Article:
KLRU Q presents an evening of technological breakthroughs on Sunday, April 7th.
“Dayton Codebreakers“ at 5 pm
Throughout 1942, German U-boats were sinking hundreds of American ships in the Atlantic Ocean, effectively cutting the supply line to embattled ally England. In desperation, the United States Navy turned to the National Cash Register Company in Dayton, Ohio, to design and build code-breaking machines. The high-priority and highly classified project involved hundreds of civilians, Naval officers and one engineer of German descent whose insight and technical ability helped break the complex Enigma code. DAYTON CODEBREAKERS uncovers Joseph Desch’s role in helping end World War II, through interviews with eminent historians, scientists and honored war veterans. Although Desch remained faithful to his pledge of secrecy until his death in 1987, he left behind mysterious papers and clues for his daughter to unravel.
“Digital_man / Digital_world“ at 6 pm
Only a few decades ago, computers filled entire rooms, and consumed enough electricity to power over 100 households. The Digital Equipment Corporation transformed the entire industry, making computers smaller, less expensive and more accessible. DEC’s founder, Ken Olsen, led the revolution, and in the process developed innovations that became the basic principles of the Information Age. Olsen led DEC on a meteoric rise as one of the nation’s largest and most successful corporations. Just as precipitously, DEC became a casualty of the industry and expectations that they had helped to create. Digital Man, Digital World presents the history of the Digital Equipment Corporation, and its lasting impact on American culture.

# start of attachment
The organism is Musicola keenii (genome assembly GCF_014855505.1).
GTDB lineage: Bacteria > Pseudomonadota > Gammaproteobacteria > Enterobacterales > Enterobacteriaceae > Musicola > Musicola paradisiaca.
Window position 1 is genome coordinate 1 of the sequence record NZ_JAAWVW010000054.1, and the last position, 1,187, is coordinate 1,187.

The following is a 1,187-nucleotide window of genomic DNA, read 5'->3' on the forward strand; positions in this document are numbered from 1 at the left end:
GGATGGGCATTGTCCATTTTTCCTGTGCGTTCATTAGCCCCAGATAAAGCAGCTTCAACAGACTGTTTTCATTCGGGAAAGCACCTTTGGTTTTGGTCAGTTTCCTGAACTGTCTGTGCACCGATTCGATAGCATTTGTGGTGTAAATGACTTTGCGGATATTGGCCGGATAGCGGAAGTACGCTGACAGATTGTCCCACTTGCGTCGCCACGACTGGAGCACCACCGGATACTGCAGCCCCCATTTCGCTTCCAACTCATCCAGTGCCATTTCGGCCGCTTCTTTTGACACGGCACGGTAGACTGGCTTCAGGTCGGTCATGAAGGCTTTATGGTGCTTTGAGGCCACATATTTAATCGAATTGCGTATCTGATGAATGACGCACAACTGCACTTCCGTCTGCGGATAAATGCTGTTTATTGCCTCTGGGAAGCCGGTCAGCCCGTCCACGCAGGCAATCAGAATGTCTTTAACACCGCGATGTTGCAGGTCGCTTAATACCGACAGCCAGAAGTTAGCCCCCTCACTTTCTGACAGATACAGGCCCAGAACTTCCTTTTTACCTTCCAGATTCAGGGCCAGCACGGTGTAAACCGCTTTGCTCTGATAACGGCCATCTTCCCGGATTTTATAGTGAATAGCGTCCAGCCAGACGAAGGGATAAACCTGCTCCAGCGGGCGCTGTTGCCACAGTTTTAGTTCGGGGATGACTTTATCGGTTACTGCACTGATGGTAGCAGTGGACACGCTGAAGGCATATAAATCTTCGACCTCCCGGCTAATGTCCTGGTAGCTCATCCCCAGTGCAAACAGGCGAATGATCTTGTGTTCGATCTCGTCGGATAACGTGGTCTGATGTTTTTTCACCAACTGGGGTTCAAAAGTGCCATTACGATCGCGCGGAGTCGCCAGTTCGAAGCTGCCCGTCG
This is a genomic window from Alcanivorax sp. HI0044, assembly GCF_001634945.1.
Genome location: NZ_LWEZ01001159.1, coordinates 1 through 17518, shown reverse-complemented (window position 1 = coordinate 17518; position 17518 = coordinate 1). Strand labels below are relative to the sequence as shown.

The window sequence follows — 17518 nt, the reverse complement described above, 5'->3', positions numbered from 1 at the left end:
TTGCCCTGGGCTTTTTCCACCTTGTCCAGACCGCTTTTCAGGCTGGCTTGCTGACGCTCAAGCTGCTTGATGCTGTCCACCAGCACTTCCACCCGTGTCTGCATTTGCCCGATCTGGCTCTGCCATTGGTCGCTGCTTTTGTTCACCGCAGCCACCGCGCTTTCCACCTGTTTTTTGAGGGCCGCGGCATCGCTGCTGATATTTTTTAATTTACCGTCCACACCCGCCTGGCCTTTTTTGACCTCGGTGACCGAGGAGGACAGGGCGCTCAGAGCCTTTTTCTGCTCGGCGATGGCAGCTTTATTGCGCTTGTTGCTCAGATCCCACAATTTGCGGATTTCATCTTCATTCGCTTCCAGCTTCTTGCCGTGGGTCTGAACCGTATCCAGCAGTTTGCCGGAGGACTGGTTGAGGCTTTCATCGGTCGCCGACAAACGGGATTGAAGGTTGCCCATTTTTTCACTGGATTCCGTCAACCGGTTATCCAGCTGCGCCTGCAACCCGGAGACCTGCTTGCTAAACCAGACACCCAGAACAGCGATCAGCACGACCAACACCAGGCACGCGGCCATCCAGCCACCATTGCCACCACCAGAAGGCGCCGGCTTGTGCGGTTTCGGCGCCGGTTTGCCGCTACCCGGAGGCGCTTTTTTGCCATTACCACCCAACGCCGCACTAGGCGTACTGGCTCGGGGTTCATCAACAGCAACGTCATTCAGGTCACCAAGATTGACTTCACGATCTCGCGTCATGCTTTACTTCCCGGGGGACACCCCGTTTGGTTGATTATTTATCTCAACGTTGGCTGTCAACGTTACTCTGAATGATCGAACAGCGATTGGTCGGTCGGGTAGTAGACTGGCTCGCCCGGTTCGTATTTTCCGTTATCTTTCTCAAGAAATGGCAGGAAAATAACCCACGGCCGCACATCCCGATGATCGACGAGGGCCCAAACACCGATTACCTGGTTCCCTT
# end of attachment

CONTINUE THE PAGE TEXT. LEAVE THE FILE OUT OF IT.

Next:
“Silicon Valley: American Experience“ at 7 pm
Led by physicist Robert Noyce, Fairchild Semiconductor began as a start-up company whose radical innovations would help make the United States a leader in both space exploration and the personal computer revolution, changing the way the world works, plays, and communicates. Noyce’s invention of the microchip ultimately re-shaped the future, launching the world into the Information Age.
“Something Ventured: Risk, Reward And The Original“ at 8:30 pm
Something Ventured tells the story of the creation of an industry that went on to become the single greatest engine of innovation and economic growth in the 20th century. It is told by the visionary risk-takers who dared to make it happen…Tom Perkins, Don Valentine, Arthur Rock, Dick Kramlich and others. The film also includes some of our finest entrepreneurs sharing how they worked with these venture capitalists to grow world-class companies like Intel, Apple, Cisco, Atari, Genentech, Tandem and others. Beginning in the late 1950′s, this small group of high rollers fostered a one-of-a-kind business culture that encouraged extraordinary risk and made possible unprecedented rewards. They laid the groundwork for America’s start-up economy, providing not just the working capital but the guidance to allow seedling companies to reach their full potential. Our lives would be dramatically different without the contributions that these venture capitalists made to the creation of PCs, the Internet and life-saving drugs.
“Steve Jobs – One Last Thing“ at 10 pm
In the aftermath of the death of probably the most inspirational computer designers and innovators of the 21st century, this film takes an in-depth look at the life and work of Apple boss, Steve Jobs to examine how and why he revolutionized our world.